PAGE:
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How I’m listening to improve my communication: An update

August 17, 2015

row of ears

Photo: woodleywonderworks (CC)

Listening is a wonderful skill that I hone every day. I think I’ve been improving since making a pledge 29 months ago to work on this tool.

It calms me. It helps me focus. It shows the other person that I care.

A bonus is that careful listening allows me to be a better observer of communication skills in the real world. Sadly, many folks could use some major improvement there. It can be frustrating for me to not be heard. And it happens a lot, through incomplete email replies, distracted parties texting on their phone, outright shunning.

I took on three areas where I wanted to improve my listening skills. I’ve made progress, but I have a ways to go.

1. Zero interruptions. So far, this has been fairly easy. When face to face with another, that person has the floor as long as she wants. Really, the only part where I’ve had difficulty is on the phone. It’s always been a guessing game for me, either interrupting someone mid-thought or pausing so long that the she ends up asking if I’m still on the line.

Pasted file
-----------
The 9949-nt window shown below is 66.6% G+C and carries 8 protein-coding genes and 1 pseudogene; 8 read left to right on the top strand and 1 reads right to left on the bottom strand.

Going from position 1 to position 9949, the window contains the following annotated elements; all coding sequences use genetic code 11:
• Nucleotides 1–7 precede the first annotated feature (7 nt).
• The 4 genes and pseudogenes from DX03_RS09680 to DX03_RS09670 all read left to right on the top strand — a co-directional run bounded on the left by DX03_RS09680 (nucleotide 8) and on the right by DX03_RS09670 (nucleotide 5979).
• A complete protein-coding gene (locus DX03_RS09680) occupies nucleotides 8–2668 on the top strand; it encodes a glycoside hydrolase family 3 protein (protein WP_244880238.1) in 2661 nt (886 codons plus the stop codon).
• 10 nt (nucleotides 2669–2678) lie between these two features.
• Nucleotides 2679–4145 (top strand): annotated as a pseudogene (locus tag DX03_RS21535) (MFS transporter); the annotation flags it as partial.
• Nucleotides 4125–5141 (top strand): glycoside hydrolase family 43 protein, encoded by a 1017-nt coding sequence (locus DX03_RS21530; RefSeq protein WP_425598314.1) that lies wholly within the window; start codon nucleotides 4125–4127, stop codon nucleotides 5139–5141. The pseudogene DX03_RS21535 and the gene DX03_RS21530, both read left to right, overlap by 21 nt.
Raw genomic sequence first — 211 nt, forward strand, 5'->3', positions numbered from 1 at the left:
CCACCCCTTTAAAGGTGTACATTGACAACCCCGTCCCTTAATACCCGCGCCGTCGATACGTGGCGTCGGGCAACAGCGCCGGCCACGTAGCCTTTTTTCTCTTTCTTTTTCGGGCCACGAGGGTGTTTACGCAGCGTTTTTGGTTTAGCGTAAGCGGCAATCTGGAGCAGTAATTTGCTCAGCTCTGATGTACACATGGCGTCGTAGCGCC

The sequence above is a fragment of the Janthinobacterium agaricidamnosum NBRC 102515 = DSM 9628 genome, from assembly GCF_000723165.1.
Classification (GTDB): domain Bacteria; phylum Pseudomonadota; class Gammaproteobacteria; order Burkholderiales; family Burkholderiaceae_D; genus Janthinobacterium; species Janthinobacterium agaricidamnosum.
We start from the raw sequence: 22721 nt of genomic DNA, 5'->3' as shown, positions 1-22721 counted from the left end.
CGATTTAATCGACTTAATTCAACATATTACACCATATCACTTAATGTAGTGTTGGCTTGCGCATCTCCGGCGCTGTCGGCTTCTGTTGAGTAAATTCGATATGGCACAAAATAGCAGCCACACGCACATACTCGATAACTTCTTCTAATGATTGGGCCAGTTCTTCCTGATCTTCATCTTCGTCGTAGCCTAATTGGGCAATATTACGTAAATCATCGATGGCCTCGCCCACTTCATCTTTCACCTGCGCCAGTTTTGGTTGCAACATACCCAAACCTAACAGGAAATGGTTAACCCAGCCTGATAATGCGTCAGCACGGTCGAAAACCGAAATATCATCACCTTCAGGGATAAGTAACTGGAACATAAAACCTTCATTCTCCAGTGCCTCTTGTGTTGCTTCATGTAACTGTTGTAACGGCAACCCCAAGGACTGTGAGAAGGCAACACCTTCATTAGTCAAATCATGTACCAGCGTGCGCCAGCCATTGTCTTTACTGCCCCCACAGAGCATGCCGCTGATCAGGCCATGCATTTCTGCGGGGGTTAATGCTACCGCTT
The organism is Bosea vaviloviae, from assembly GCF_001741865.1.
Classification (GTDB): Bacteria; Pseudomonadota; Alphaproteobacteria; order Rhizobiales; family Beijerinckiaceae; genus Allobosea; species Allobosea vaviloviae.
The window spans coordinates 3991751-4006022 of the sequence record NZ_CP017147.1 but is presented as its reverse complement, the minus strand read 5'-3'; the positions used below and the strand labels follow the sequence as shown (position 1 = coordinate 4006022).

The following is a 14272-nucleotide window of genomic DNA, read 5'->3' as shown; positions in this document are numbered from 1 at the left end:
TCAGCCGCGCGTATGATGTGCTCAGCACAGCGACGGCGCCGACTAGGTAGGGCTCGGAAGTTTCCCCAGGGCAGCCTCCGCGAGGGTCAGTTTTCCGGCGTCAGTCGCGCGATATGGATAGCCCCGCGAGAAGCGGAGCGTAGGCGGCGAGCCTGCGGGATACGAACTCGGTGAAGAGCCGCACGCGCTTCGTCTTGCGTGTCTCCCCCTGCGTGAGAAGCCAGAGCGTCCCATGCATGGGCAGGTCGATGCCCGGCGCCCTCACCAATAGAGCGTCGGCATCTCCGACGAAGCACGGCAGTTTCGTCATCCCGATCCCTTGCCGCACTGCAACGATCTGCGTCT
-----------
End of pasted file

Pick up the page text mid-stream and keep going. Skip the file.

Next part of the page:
2. Repeating back what the other said. I don’t do this very much, so I need to work harder on this tactic. It’s simple, it’s quick, and it reassures the other person that I have heard her message correctly.

3. Asking good followup questions. I’ve never had a problem in this area. Years of training as a reporter coupled with natural curiosity means I always have more questions. I’ll have great conversations that go for hours.

One area that sometimes challenges me is focus. When someone is talking, I find it difficult to keep my mind from wandering. The longer someone talks, the more likely I’ll drift.

A technique to combat this tendency is to repeat in my head what the other person is saying. I don’t remember where I picked up this tip from a few years ago, but I’ve tried it sporadically. It could help me focus better on listening to someone rather than merely pretending to listen.

With listening, I’ll always start with me. It saves time, it eliminates most misunderstandings, and it helps me communicate more effectively.

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